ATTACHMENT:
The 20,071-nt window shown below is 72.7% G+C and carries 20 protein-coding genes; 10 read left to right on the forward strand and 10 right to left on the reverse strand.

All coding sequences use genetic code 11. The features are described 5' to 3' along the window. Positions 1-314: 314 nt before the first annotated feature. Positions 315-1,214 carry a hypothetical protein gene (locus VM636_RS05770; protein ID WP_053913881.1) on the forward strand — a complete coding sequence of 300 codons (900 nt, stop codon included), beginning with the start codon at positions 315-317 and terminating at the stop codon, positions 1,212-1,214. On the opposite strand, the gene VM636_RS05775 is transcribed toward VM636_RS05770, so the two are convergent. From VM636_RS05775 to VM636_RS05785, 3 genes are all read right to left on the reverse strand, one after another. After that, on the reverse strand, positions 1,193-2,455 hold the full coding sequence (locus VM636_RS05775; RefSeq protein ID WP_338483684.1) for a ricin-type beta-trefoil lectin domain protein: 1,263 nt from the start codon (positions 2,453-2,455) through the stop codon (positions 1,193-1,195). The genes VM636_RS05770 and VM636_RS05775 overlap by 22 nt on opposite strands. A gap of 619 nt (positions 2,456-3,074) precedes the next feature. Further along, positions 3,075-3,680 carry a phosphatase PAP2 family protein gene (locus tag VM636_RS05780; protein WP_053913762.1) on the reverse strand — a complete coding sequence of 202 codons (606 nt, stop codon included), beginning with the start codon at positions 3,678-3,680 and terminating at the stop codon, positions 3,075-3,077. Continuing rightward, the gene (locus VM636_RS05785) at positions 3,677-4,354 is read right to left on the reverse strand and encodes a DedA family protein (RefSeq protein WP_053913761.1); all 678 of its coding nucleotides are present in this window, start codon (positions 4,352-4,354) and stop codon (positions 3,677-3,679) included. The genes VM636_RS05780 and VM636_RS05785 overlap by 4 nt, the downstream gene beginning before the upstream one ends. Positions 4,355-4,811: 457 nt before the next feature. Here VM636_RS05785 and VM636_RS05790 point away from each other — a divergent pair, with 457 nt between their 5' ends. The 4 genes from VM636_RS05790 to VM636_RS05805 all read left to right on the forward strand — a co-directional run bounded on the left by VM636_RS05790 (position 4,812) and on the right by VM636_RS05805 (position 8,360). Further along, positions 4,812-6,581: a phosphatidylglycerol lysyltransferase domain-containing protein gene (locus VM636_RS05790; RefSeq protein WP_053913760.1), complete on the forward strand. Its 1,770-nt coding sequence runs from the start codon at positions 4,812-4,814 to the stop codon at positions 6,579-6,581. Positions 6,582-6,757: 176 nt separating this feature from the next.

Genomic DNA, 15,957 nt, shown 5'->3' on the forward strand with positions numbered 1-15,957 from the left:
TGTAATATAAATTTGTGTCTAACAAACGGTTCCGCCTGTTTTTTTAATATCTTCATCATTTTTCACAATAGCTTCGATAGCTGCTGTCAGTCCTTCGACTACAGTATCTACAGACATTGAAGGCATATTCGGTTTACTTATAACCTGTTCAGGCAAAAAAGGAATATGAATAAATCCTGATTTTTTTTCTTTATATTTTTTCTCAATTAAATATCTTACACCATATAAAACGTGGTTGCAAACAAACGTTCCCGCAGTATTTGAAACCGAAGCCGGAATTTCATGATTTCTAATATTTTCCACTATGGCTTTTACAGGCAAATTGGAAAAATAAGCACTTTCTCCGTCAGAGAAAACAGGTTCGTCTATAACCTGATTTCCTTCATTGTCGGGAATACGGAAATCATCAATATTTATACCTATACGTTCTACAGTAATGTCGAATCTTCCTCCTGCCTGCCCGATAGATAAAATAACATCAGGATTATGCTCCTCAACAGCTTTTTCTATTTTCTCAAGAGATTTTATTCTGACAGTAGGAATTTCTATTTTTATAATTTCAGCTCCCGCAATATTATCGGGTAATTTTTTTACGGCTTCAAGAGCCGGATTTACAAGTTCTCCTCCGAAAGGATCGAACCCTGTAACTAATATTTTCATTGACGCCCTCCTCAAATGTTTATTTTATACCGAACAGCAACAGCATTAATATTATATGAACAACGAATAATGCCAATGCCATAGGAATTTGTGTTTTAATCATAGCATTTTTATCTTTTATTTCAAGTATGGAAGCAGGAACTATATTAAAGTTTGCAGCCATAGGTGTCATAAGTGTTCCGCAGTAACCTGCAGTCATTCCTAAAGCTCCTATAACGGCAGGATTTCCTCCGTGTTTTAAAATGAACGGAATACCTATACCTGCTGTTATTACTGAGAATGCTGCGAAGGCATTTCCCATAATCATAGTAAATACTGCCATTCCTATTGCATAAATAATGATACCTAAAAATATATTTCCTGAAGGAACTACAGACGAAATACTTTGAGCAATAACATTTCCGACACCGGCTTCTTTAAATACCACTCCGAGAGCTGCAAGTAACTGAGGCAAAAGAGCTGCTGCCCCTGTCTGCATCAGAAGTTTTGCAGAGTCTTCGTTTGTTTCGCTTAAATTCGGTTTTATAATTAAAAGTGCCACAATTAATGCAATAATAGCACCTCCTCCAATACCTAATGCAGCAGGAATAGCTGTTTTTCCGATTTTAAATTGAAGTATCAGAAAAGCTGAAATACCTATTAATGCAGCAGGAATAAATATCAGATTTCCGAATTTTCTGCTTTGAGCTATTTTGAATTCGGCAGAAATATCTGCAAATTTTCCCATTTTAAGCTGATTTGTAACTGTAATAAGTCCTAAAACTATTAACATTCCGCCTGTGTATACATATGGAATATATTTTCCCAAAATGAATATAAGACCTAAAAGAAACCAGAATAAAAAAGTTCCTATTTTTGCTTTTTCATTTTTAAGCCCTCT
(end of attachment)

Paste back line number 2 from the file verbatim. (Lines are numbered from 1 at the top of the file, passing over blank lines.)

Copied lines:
All coding sequences use genetic code 11. The features are described 5' to 3' along the window. Positions 1-314: 314 nt before the first annotated feature. Positions 315-1,214 carry a hypothetical protein gene (locus VM636_RS05770; protein ID WP_053913881.1) on the forward strand — a complete coding sequence of 300 codons (900 nt, stop codon included), beginning with the start codon at positions 315-317 and terminating at the stop codon, positions 1,212-1,214. On the opposite strand, the gene VM636_RS05775 is transcribed toward VM636_RS05770, so the two are convergent. From VM636_RS05775 to VM636_RS05785, 3 genes are all read right to left on the reverse strand, one after another. After that, on the reverse strand, positions 1,193-2,455 hold the full coding sequence (locus VM636_RS05775; RefSeq protein ID WP_338483684.1) for a ricin-type beta-trefoil lectin domain protein: 1,263 nt from the start codon (positions 2,453-2,455) through the stop codon (positions 1,193-1,195). The genes VM636_RS05770 and VM636_RS05775 overlap by 22 nt on opposite strands. A gap of 619 nt (positions 2,456-3,074) precedes the next feature. Further along, positions 3,075-3,680 carry a phosphatase PAP2 family protein gene (locus tag VM636_RS05780; protein WP_053913762.1) on the reverse strand — a complete coding sequence of 202 codons (606 nt, stop codon included), beginning with the start codon at positions 3,678-3,680 and terminating at the stop codon, positions 3,075-3,077. Continuing rightward, the gene (locus VM636_RS05785) at positions 3,677-4,354 is read right to left on the reverse strand and encodes a DedA family protein (RefSeq protein WP_053913761.1); all 678 of its coding nucleotides are present in this window, start codon (positions 4,352-4,354) and stop codon (positions 3,677-3,679) included. The genes VM636_RS05780 and VM636_RS05785 overlap by 4 nt, the downstream gene beginning before the upstream one ends. Positions 4,355-4,811: 457 nt before the next feature. Here VM636_RS05785 and VM636_RS05790 point away from each other — a divergent pair, with 457 nt between their 5' ends. The 4 genes from VM636_RS05790 to VM636_RS05805 all read left to right on the forward strand — a co-directional run bounded on the left by VM636_RS05790 (position 4,812) and on the right by VM636_RS05805 (position 8,360). Further along, positions 4,812-6,581: a phosphatidylglycerol lysyltransferase domain-containing protein gene (locus VM636_RS05790; RefSeq protein WP_053913760.1), complete on the forward strand. Its 1,770-nt coding sequence runs from the start codon at positions 4,812-4,814 to the stop codon at positions 6,579-6,581. Positions 6,582-6,757: 176 nt separating this feature from the next.